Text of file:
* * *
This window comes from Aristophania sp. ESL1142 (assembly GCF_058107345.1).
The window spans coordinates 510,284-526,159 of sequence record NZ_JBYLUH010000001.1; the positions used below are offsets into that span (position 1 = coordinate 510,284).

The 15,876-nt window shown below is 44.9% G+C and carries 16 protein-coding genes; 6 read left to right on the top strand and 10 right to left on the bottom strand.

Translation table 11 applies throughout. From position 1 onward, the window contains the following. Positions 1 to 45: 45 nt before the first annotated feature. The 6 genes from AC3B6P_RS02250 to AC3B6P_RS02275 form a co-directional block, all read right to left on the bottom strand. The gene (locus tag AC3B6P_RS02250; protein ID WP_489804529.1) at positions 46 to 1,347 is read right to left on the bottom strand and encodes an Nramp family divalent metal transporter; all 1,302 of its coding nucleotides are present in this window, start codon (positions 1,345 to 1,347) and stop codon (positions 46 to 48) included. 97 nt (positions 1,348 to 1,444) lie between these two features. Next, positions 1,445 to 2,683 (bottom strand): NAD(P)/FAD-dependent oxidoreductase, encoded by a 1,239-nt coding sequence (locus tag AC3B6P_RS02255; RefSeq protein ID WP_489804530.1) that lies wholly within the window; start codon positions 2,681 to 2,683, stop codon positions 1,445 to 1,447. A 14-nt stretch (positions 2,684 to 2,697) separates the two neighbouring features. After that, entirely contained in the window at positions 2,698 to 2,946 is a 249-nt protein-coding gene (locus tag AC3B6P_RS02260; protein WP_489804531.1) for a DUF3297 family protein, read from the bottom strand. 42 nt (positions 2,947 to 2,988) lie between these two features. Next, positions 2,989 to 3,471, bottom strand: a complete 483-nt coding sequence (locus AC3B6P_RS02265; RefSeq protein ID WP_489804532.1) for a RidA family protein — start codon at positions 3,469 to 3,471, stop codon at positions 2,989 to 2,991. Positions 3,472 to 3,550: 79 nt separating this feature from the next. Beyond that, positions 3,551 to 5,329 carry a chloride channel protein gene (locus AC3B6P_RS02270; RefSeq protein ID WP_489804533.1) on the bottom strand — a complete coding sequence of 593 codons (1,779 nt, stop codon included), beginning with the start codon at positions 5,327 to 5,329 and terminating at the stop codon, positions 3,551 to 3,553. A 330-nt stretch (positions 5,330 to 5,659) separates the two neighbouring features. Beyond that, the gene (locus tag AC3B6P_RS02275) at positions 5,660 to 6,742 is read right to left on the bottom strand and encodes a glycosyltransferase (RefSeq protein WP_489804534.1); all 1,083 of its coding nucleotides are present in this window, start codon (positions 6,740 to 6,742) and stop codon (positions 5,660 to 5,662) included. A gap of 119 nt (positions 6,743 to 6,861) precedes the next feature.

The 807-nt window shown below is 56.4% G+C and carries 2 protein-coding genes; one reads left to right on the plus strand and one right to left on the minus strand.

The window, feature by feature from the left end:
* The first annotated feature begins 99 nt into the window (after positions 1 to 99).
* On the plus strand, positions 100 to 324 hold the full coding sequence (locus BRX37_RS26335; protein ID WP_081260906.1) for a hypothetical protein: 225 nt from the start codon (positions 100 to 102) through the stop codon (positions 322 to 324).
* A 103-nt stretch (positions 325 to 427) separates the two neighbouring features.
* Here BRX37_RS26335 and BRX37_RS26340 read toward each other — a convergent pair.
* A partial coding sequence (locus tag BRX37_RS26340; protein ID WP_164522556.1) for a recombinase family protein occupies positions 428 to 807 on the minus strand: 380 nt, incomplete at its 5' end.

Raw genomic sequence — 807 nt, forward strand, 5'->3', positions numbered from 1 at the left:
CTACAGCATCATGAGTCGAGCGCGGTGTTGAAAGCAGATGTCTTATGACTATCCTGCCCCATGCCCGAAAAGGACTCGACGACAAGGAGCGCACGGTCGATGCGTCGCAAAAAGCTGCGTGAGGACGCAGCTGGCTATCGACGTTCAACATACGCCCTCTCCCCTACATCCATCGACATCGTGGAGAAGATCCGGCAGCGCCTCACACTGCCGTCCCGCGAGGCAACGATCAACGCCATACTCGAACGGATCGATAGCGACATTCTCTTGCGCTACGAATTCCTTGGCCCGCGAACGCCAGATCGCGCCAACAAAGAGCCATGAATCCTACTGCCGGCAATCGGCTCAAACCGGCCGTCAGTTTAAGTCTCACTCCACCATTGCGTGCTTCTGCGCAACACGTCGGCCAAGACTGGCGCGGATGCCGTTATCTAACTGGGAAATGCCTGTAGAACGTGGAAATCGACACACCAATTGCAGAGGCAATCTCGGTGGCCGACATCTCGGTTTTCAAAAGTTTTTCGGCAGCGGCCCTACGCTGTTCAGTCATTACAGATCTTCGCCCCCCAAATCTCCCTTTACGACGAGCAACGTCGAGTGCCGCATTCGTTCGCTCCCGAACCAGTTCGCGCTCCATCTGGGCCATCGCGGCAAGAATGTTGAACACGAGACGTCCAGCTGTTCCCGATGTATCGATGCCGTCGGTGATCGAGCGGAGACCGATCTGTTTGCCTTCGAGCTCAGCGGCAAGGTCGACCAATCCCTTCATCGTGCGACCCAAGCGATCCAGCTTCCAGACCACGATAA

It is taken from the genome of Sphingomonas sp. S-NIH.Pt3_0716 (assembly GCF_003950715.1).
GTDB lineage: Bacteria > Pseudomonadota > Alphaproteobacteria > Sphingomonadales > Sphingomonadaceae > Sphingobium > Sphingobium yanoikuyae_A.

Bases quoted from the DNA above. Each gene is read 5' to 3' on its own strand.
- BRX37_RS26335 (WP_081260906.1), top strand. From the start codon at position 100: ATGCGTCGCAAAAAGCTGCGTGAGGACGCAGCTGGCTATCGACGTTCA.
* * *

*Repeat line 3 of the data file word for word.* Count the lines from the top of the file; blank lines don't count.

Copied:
The 15,876-nt window shown below is 44.9% G+C and carries 16 protein-coding genes; 6 read left to right on the top strand and 10 right to left on the bottom strand.